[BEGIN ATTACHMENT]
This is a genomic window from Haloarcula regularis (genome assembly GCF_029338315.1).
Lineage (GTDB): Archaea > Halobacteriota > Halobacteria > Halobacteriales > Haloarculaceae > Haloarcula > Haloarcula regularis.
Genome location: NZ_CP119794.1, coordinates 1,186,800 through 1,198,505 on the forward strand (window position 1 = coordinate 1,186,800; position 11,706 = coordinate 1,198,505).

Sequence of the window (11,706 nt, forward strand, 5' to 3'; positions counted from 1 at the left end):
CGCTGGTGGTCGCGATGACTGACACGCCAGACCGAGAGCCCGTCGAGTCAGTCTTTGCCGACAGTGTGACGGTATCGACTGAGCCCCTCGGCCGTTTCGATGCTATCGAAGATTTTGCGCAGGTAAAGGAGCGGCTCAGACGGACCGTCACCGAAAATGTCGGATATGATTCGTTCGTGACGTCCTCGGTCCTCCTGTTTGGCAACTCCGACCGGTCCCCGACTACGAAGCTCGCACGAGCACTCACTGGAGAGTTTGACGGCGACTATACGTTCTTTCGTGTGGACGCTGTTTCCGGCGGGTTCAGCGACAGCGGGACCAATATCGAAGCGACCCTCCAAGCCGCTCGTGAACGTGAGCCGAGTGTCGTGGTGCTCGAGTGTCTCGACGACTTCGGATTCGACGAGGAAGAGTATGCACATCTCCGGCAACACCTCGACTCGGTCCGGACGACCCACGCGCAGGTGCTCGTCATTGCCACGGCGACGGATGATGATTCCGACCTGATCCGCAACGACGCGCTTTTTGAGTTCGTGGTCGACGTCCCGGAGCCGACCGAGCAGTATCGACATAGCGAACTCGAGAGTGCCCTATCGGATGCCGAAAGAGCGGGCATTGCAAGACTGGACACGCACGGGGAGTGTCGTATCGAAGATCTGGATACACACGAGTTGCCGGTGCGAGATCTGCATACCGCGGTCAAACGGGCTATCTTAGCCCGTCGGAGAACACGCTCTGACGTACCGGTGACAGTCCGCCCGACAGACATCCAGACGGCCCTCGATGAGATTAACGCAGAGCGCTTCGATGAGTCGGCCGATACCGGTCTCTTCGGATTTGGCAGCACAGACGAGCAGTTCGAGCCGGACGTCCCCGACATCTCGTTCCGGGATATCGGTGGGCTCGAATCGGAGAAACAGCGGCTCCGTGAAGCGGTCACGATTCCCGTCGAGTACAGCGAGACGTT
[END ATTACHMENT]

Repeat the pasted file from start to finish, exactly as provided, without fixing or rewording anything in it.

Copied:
This is a genomic window from Haloarcula regularis (genome assembly GCF_029338315.1).
Lineage (GTDB): Archaea > Halobacteriota > Halobacteria > Halobacteriales > Haloarculaceae > Haloarcula > Haloarcula regularis.
Genome location: NZ_CP119794.1, coordinates 1,186,800 through 1,198,505 on the forward strand (window position 1 = coordinate 1,186,800; position 11,706 = coordinate 1,198,505).

Sequence of the window (11,706 nt, forward strand, 5' to 3'; positions counted from 1 at the left end):
CGCTGGTGGTCGCGATGACTGACACGCCAGACCGAGAGCCCGTCGAGTCAGTCTTTGCCGACAGTGTGACGGTATCGACTGAGCCCCTCGGCCGTTTCGATGCTATCGAAGATTTTGCGCAGGTAAAGGAGCGGCTCAGACGGACCGTCACCGAAAATGTCGGATATGATTCGTTCGTGACGTCCTCGGTCCTCCTGTTTGGCAACTCCGACCGGTCCCCGACTACGAAGCTCGCACGAGCACTCACTGGAGAGTTTGACGGCGACTATACGTTCTTTCGTGTGGACGCTGTTTCCGGCGGGTTCAGCGACAGCGGGACCAATATCGAAGCGACCCTCCAAGCCGCTCGTGAACGTGAGCCGAGTGTCGTGGTGCTCGAGTGTCTCGACGACTTCGGATTCGACGAGGAAGAGTATGCACATCTCCGGCAACACCTCGACTCGGTCCGGACGACCCACGCGCAGGTGCTCGTCATTGCCACGGCGACGGATGATGATTCCGACCTGATCCGCAACGACGCGCTTTTTGAGTTCGTGGTCGACGTCCCGGAGCCGACCGAGCAGTATCGACATAGCGAACTCGAGAGTGCCCTATCGGATGCCGAAAGAGCGGGCATTGCAAGACTGGACACGCACGGGGAGTGTCGTATCGAAGATCTGGATACACACGAGTTGCCGGTGCGAGATCTGCATACCGCGGTCAAACGGGCTATCTTAGCCCGTCGGAGAACACGCTCTGACGTACCGGTGACAGTCCGCCCGACAGACATCCAGACGGCCCTCGATGAGATTAACGCAGAGCGCTTCGATGAGTCGGCCGATACCGGTCTCTTCGGATTTGGCAGCACAGACGAGCAGTTCGAGCCGGACGTCCCCGACATCTCGTTCCGGGATATCGGTGGGCTCGAATCGGAGAAACAGCGGCTCCGTGAAGCGGTCACGATTCCCGTCGAGTACAGCGAGACGTT